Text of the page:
If you are interested in blogging or want to promote your book, please contact E. B. Davis at writerswhokill@gmail.com

Our September Author Interviews--9/6 Kathleen Valenti, 9/13 David Burnsworth, 9/20 Jeri Westerson, 9/27 Frances Brody. Please join us in welcoming these authors to WWK.

September Saturday Guest Bloggers: 9/2--Anne Bannon, 9/9 WWK Bloggers, 9/16 Margaret S. Hamilton, 9/23 Kait Carson, and on 9/30 Trixie Stiletto.


“May 16, 2017 – The Women’s Fiction Writers Association (WFWA) today announced the finalists of the second annual Star Award, given to authors of published women’s fiction. Six finalists were chosen in two categories, General and Outstanding Debut. The winners of the Star Award will be announced at the WFWA Retreat in Albuquerque, New Mexico on September 23, 2017.” In the general category, WWK’s Carla Damron was one of three finalist for her novel, The Stone Necklace. Go to Carladamron.com for more information. Congratulations, Carla!

Congratulations to our writers for the following publications:

Warren Bull's new Lincoln mystery, Abraham Lincoln In Court & Campaign has been released. Look for the Kindle version on February 3.

Shari Randall's "Pets" will be included in Chesapeake Crimes: Fur, Feathers, and Felonies anthology, which will be published in 2018. In the same anthology "Rasputin," KM Rockwood's short story, will also be published. Her short story "Goldie" will be published in the Busted anthology, which will be released by Level Best Books on April 25th.

In addition, our prolific KM will have the following shorts published as well: "Sight Unseen" in Fish Out of Water, Guppie (SinC) anthology, just released, and "Making Tracks" in Passport to Murder, Bouchercon anthology, October 2017.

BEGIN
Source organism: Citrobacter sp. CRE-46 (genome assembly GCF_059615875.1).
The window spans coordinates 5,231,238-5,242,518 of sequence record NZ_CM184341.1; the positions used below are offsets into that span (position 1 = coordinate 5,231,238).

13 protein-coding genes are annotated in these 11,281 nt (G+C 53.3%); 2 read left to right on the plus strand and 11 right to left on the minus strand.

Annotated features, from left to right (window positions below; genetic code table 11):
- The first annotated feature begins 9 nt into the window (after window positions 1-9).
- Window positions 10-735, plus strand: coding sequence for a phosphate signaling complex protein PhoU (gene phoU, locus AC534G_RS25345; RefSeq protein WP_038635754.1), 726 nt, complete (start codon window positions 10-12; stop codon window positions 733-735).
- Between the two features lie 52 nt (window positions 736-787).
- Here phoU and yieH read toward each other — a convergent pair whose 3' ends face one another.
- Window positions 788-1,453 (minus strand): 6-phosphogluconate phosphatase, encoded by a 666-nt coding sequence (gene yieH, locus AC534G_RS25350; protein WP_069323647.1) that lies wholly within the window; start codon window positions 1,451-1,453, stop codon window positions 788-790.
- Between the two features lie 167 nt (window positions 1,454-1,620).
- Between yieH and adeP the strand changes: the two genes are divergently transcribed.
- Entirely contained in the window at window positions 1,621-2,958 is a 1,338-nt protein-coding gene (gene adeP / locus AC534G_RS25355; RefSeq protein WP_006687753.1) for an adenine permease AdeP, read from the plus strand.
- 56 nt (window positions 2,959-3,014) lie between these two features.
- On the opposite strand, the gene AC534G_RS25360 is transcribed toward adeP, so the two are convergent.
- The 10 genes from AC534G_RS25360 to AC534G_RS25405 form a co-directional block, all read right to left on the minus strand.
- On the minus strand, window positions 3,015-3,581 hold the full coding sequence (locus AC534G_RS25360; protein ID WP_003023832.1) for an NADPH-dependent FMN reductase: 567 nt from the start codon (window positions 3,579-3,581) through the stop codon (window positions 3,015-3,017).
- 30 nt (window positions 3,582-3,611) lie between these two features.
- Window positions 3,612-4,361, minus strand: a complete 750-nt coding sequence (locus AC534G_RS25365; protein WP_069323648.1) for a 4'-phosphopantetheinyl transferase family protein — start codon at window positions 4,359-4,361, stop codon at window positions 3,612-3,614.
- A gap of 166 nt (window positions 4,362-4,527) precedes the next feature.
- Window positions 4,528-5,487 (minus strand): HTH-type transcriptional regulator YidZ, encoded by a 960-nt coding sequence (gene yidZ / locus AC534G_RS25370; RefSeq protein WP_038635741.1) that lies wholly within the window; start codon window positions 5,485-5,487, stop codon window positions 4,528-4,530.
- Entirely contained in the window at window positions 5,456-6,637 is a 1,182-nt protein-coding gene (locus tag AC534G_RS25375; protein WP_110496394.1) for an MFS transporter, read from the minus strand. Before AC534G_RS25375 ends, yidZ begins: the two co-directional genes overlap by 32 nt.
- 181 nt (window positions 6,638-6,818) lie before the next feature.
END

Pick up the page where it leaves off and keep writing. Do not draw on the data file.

Margaret S. Hamilton's short story, "Once a Kappa" was published as a finalist in the Southern Writer's Magazine annual short story contest issue. Mysterical-E published her "Double Crust Corpse" in the Fall 2016 issue. "Baby Killer" will appear in the 2017 solar eclipse anthology Day of the Dark to be published this summer prior to the eclipse in August.

James M. Jackson's 4th book in the Seamus McCree series, Doubtful Relations, is now available. His novella "Low Tide at Tybee" appears February 7 as part of Lowcountry Crimes: Four Novellas, which is available for order.
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Tuesday, October 9, 2012

The Man Who Saved The World

We have been bombarded with apocalyptic and post-apocalyptic books, movies and television shows about how the world will end on December 21, 2012. Round up the usual suspects: ice age, asteroids, meteors, mega-floods, solar flares leading to loss of power, global earthquakes, environmental disasters, rats carrying bubonic plague, nuclear war, alien invasion, takeover by artificial intelligence, out of control nanotechnology, death stars, shifting poles, and vortices swallowing the earth. It’s all fairly frightening…and a good scare sells.

But has the world been close to destruction in recent years? If so, what happened? Spoiler alert: Human judgment saved the planet.

While on vacation in South Dakota, I toured a Minuteman Missile Launch Control Facility located thirty feet underground. It was built during the Cold War and capable of launching missiles to hit Russia with a total flight time of thirty minutes or less. A crew of two was locked in a small room enclosed by a thick metal door; each duty shift was twenty four hours.

I asked the tour guide if there were any near misses where nuclear warheads were almost launched. She said there were small incidents in the U.S. but an almost catastrophic event in Russia.

In 1983, Lt. Colonel Stanislav Petrov was in charge of the Soviet early warning system. They had nine satellites in orbit to watch for rocket plumes over the U.S. which would indicate nuclear warheads launched.

On September 26th he received a signal confirming a rocket launched from the U.S. He had twenty-eight minutes to confirm authenticity of an attack. All computer equipment pointed to an imminent attack…except there wasn’t visual confirmation. He waited. Petrov was afraid if he informed high command that a retaliatory strike against the U.S. would be ordered. This would set off an unalterable course of nuclear war.